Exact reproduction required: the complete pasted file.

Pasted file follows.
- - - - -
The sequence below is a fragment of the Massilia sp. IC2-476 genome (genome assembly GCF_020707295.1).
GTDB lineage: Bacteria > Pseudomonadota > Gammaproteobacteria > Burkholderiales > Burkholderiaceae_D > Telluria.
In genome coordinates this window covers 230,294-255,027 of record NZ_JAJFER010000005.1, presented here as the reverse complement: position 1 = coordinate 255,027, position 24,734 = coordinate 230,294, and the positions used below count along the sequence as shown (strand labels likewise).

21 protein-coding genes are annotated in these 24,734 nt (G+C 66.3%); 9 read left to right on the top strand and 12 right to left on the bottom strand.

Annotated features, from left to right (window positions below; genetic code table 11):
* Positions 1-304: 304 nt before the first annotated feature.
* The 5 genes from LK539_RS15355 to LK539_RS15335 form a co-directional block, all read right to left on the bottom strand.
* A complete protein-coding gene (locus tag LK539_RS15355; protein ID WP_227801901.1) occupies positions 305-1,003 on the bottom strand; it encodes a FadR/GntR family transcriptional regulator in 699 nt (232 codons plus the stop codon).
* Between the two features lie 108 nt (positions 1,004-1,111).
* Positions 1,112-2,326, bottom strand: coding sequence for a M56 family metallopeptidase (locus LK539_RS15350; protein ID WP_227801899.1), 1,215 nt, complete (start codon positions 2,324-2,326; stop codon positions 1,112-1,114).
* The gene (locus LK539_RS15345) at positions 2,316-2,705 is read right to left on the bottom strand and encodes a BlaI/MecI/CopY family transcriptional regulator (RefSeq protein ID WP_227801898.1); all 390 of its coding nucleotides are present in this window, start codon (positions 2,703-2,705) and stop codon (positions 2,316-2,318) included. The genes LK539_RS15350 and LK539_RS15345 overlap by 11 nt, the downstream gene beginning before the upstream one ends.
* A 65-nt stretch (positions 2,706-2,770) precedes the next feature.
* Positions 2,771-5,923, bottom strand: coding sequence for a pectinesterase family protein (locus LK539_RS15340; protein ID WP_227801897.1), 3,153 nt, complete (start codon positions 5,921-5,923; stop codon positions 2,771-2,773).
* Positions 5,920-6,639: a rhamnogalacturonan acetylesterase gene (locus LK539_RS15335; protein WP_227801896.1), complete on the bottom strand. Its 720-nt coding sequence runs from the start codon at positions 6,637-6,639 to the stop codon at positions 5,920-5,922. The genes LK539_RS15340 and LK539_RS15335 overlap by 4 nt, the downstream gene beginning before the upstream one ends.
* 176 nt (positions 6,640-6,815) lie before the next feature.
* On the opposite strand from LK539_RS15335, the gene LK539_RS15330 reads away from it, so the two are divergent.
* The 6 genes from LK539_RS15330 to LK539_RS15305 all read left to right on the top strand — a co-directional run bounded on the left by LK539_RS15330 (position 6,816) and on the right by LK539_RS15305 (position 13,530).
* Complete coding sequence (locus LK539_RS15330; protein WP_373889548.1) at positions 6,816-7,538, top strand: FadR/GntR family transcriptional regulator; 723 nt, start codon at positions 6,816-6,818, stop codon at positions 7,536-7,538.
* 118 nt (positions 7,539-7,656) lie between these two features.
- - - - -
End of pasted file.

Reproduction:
The sequence below is a fragment of the Massilia sp. IC2-476 genome (genome assembly GCF_020707295.1).
GTDB lineage: Bacteria > Pseudomonadota > Gammaproteobacteria > Burkholderiales > Burkholderiaceae_D > Telluria.
In genome coordinates this window covers 230,294-255,027 of record NZ_JAJFER010000005.1, presented here as the reverse complement: position 1 = coordinate 255,027, position 24,734 = coordinate 230,294, and the positions used below count along the sequence as shown (strand labels likewise).

21 protein-coding genes are annotated in these 24,734 nt (G+C 66.3%); 9 read left to right on the top strand and 12 right to left on the bottom strand.

Annotated features, from left to right (window positions below; genetic code table 11):
* Positions 1-304: 304 nt before the first annotated feature.
* The 5 genes from LK539_RS15355 to LK539_RS15335 form a co-directional block, all read right to left on the bottom strand.
* A complete protein-coding gene (locus tag LK539_RS15355; protein ID WP_227801901.1) occupies positions 305-1,003 on the bottom strand; it encodes a FadR/GntR family transcriptional regulator in 699 nt (232 codons plus the stop codon).
* Between the two features lie 108 nt (positions 1,004-1,111).
* Positions 1,112-2,326, bottom strand: coding sequence for a M56 family metallopeptidase (locus LK539_RS15350; protein ID WP_227801899.1), 1,215 nt, complete (start codon positions 2,324-2,326; stop codon positions 1,112-1,114).
* The gene (locus LK539_RS15345) at positions 2,316-2,705 is read right to left on the bottom strand and encodes a BlaI/MecI/CopY family transcriptional regulator (RefSeq protein ID WP_227801898.1); all 390 of its coding nucleotides are present in this window, start codon (positions 2,703-2,705) and stop codon (positions 2,316-2,318) included. The genes LK539_RS15350 and LK539_RS15345 overlap by 11 nt, the downstream gene beginning before the upstream one ends.
* A 65-nt stretch (positions 2,706-2,770) precedes the next feature.
* Positions 2,771-5,923, bottom strand: coding sequence for a pectinesterase family protein (locus LK539_RS15340; protein ID WP_227801897.1), 3,153 nt, complete (start codon positions 5,921-5,923; stop codon positions 2,771-2,773).
* Positions 5,920-6,639: a rhamnogalacturonan acetylesterase gene (locus LK539_RS15335; protein WP_227801896.1), complete on the bottom strand. Its 720-nt coding sequence runs from the start codon at positions 6,637-6,639 to the stop codon at positions 5,920-5,922. The genes LK539_RS15340 and LK539_RS15335 overlap by 4 nt, the downstream gene beginning before the upstream one ends.
* 176 nt (positions 6,640-6,815) lie before the next feature.
* On the opposite strand from LK539_RS15335, the gene LK539_RS15330 reads away from it, so the two are divergent.
* The 6 genes from LK539_RS15330 to LK539_RS15305 all read left to right on the top strand — a co-directional run bounded on the left by LK539_RS15330 (position 6,816) and on the right by LK539_RS15305 (position 13,530).
* Complete coding sequence (locus LK539_RS15330; protein WP_373889548.1) at positions 6,816-7,538, top strand: FadR/GntR family transcriptional regulator; 723 nt, start codon at positions 6,816-6,818, stop codon at positions 7,536-7,538.
* 118 nt (positions 7,539-7,656) lie between these two features.